– Jason Cust
    Commented Aug 1, 2017 at 19:53
4

you can extend promise functionality on mongoose with bluebird

Promise = require('bluebird');
mongoose.Promise = Promise;
2
  • Yes, this is the new correct answer. Years ago one of the other answers was correct, so I changed the correct answer to your answer. Commented Jul 19, 2017 at 17:02
  • This answer was already covered by the update note in the (previously) accepted answer (aside from using Bluebird instead of native Promise).
    – Jason Cust
    Commented Jul 24, 2017 at 18:39
1

You are probably returning the promise created by method save to handle it somewhere else. If this is the case, you might want to throw the error to a parent promise where you can catch the error. You can achieve it with this:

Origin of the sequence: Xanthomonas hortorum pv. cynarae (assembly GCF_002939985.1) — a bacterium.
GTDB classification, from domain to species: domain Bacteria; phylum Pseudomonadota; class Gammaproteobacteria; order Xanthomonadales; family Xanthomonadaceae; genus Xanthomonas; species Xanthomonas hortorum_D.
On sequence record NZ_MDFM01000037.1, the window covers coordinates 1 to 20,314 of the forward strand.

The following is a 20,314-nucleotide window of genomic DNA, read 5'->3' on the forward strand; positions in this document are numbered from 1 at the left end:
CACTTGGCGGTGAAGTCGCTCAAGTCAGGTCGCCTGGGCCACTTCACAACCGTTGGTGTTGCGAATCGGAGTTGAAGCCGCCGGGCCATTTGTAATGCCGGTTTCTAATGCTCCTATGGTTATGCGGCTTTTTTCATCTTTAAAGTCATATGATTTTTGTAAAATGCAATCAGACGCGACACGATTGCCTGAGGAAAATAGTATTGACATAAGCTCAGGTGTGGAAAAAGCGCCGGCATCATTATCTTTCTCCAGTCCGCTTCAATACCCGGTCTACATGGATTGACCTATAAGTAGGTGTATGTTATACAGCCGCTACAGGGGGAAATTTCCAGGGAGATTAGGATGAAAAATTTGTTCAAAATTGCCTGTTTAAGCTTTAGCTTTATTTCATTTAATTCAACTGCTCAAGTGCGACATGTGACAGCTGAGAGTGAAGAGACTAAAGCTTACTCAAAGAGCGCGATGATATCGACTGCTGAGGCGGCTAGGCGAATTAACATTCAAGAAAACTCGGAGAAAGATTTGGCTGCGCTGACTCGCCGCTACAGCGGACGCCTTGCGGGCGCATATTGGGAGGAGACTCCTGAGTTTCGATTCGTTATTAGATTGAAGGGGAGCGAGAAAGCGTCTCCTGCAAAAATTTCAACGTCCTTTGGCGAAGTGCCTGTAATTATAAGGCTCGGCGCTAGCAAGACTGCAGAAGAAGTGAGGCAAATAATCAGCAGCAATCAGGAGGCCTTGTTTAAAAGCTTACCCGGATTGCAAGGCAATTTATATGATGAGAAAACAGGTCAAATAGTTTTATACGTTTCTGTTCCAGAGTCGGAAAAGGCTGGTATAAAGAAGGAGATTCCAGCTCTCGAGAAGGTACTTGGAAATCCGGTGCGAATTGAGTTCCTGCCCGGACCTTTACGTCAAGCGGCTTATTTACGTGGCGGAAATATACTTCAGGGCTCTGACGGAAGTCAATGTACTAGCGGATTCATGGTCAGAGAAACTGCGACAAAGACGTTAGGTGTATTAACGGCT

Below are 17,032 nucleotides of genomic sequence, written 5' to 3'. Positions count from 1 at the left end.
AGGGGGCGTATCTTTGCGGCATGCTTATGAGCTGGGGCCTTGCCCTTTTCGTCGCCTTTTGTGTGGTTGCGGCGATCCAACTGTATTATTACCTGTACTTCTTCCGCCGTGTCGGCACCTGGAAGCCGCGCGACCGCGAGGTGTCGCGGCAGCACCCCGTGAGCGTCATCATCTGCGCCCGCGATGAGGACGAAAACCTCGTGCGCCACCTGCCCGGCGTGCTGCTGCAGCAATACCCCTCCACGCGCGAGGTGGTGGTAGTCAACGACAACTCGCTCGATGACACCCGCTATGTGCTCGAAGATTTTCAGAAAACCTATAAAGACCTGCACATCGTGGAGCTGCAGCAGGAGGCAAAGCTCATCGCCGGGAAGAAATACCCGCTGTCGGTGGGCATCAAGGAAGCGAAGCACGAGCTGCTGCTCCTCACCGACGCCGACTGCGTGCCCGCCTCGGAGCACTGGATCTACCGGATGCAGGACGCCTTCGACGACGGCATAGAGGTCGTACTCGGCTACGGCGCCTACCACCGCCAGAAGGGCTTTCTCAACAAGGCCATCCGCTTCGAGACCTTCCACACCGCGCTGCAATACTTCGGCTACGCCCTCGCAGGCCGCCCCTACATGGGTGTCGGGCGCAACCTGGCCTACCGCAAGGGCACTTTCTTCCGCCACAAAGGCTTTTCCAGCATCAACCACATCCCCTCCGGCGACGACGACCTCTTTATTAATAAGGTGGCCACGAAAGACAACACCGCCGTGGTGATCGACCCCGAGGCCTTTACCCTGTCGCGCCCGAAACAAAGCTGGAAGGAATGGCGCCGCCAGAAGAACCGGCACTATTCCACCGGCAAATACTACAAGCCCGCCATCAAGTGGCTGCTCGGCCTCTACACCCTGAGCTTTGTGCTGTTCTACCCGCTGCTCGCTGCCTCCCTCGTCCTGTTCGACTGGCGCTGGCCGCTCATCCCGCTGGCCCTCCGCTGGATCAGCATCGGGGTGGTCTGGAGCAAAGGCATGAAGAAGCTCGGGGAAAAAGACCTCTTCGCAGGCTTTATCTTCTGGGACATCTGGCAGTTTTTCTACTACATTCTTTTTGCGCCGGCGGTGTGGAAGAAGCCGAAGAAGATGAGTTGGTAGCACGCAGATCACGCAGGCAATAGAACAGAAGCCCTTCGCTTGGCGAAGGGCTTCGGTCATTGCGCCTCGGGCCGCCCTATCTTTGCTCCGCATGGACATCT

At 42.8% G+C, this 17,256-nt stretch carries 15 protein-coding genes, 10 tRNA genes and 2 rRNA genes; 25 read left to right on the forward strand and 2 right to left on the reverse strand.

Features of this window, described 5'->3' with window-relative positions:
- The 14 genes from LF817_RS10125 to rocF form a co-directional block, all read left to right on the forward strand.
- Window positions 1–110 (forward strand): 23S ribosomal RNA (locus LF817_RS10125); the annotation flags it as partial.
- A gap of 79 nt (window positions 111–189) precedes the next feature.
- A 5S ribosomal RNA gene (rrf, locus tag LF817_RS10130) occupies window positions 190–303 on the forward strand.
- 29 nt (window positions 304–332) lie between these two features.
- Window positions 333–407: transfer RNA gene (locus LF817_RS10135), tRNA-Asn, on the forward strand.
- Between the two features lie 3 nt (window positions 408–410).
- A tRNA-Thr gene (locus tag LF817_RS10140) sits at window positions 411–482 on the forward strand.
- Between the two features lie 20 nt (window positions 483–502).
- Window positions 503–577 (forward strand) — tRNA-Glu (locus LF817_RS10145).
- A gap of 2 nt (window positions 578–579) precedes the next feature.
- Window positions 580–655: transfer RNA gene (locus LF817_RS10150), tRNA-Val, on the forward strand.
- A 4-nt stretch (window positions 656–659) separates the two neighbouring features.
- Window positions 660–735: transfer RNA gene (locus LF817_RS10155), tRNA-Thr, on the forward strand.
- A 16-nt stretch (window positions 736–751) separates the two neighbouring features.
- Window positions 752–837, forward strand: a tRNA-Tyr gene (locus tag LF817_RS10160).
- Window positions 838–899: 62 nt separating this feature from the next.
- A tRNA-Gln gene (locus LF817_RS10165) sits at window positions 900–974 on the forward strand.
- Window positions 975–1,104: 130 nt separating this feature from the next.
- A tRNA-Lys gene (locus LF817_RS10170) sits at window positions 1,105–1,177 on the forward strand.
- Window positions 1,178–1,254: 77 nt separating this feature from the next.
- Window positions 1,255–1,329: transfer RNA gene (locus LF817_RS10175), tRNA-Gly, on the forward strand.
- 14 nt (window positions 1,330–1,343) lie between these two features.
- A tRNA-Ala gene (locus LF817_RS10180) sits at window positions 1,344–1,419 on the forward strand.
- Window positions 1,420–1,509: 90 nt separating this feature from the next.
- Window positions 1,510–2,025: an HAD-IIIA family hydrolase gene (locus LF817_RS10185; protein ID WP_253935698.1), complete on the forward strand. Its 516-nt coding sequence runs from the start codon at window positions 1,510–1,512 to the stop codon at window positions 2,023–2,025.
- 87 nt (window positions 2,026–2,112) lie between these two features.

function saveSchema(doc) {
  return doc.save().then(null, function (err) { 
    throw new Error(err); //Here you are throwing the error to the parent promise
  });
}
function AParentPromise() {
  return new Promise(function (accept, reject) {
    var doc = new MongoSchema({name: 'Jhon'});
    saveSchema(doc).then(function () { // this promise might throw if there is an error
      // by being here the doc is already saved
    });
  }).catch(function(err) {
    console.log(err); // now you can catch an error from saveSchema method
  });
}

I am not really sure if this might be an anti-pattern but this help you to handle your errors in one place.

3
  • I am not familiar with => syntax in javascript. What is it called? Commented Jul 27, 2015 at 0:08